Monday, 12 September 2011

Cartmel

Day 2

I loved Cartmel - it's such a dreamy, picture perfect village.  I honestly wasn't expecting much from Cartmel.  On the map it didn't seem like much - just a blink and you will miss village.  However in reality getting there is a bit tricky, as the roads to get there were predominantly narrow and difficult for two cars to pass. 

On getting to the village, as it was so busy, we couldn't find any available street parking. So we had to negotiate our way through the streets to the car park at Cartmel Racecourse.  The Cartmel Racecourse car park is a very plush affair with its gravel driveway and pavilion style toilets with waiting area.  I bet this place is packed on race day.

It was a Sunday so we didn't expect much to be happening in Cartmel.  However we were surprised - there was an oriental rug sale on at the local village hall.  A couple of old ladies were also having a garage sale with lots of odds and sods.  Neil was curious about a box of VHS videos, but I had to tear him away from it to explore the village.

The village is quite different from what you find in the Lake District.  The village has an architectural cohesiveness, where there are no oddities or eyesores, which is brought together in local lakeland stone.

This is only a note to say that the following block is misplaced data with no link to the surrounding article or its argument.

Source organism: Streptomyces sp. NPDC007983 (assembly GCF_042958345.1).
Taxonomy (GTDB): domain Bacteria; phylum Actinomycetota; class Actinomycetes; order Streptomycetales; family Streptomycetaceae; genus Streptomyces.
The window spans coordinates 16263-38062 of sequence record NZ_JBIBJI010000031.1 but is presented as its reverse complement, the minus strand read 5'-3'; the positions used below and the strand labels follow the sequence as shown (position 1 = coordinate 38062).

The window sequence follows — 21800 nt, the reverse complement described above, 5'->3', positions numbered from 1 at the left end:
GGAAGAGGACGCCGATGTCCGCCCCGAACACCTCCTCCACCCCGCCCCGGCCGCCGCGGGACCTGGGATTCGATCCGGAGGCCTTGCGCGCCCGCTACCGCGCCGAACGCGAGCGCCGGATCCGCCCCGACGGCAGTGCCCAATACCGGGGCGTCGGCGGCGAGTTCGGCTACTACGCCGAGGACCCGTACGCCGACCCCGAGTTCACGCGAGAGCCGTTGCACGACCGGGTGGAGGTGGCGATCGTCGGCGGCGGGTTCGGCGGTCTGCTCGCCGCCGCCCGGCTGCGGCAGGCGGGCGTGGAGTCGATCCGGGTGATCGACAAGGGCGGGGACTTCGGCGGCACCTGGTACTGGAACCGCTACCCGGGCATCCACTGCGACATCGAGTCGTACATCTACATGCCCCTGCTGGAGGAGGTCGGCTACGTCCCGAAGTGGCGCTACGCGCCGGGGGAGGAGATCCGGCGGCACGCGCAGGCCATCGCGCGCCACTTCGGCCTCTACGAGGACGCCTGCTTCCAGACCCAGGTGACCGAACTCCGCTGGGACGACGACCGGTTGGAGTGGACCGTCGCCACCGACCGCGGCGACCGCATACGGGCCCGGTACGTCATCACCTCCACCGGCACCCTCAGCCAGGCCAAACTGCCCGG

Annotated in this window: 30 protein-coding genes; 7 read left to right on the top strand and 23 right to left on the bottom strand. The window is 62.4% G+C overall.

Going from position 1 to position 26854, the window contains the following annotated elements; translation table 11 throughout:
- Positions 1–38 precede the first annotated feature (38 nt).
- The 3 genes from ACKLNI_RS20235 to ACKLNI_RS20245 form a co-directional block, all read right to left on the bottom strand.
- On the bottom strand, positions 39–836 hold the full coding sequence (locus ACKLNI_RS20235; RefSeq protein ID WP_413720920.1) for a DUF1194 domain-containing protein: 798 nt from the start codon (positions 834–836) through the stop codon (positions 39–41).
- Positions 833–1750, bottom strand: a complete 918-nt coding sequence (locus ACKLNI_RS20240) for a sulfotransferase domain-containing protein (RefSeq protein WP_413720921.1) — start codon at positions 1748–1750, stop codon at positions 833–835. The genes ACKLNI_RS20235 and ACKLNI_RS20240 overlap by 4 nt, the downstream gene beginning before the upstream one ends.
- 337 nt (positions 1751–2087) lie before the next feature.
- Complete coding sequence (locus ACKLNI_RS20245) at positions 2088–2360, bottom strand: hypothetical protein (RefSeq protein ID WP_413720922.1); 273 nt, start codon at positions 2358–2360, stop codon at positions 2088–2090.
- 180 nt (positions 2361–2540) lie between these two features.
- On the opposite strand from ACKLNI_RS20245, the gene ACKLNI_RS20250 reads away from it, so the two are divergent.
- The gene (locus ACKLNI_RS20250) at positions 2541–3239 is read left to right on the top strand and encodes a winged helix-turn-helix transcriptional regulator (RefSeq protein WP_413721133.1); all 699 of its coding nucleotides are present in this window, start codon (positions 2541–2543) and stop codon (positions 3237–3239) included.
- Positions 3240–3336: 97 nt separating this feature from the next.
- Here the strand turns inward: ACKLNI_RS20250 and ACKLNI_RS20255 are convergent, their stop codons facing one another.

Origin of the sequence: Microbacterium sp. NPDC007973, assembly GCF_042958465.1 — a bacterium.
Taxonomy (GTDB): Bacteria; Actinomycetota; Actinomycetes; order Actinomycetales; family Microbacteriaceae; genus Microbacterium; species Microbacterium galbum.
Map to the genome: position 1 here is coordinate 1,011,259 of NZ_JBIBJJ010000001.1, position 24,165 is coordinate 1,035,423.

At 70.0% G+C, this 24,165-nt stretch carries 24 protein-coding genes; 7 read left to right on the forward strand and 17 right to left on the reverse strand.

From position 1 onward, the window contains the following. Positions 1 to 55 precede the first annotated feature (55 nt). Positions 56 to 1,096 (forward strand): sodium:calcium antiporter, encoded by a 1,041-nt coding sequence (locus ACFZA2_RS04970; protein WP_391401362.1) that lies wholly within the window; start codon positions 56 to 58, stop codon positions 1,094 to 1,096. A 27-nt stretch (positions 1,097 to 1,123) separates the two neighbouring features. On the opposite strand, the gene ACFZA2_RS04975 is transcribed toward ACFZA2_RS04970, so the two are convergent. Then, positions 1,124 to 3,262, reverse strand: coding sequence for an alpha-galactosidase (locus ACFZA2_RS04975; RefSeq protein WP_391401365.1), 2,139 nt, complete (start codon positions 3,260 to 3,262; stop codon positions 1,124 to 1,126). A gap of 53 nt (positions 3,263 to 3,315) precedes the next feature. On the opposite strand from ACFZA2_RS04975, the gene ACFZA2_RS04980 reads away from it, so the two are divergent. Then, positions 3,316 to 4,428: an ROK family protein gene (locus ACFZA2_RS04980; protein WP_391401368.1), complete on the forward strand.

To our surprise quite a few of the shops were open.  Most importantly the Cartmel Village Shop was open selling Cartmel Sticky Toffee Pudding.  Obviously we bought some along with some marmalade - both were lovely.  There were shops selling all sorts of things including kitchen equipment, toys, wine, hardcore local cheese (Neil steered clear of this place) and artisan bread - you will find most things in Cartmel done in a twee, local stylee.

Cartmel is also known for its restaurants.  The most famous is L'Enclume, the Michelin Star restaurant with a serious, hardcore foodie menu at eye watering prices.  My best mate Shaun, recommended the Rogan and the Cavendish Arms which looked lovely.  There were other cafes and pubs offering a range of delicious food for all palates and price ranges.

In the village is a 12th century priory that dominates the skyline.  We did try to have a look around, however it is a working church.  The 11am Sunday Mass was on, so we slipped out and wandered around the graveyard.  We also found a ginger cat sat on a window ledge of a local cottage watching the world go by.  Thankfully it didn't mind us stroking it.

As it was too early for lunch and we were still full from breakfast,  we decided to move on to another town.  I made a mental note to have an overnight stay here - there were double the amount of pubs than Grange-Over-Sands (four in total) and the foodie places looked delicious.

So off we popped on our journey around the Lakes.  Next stop Ulverston...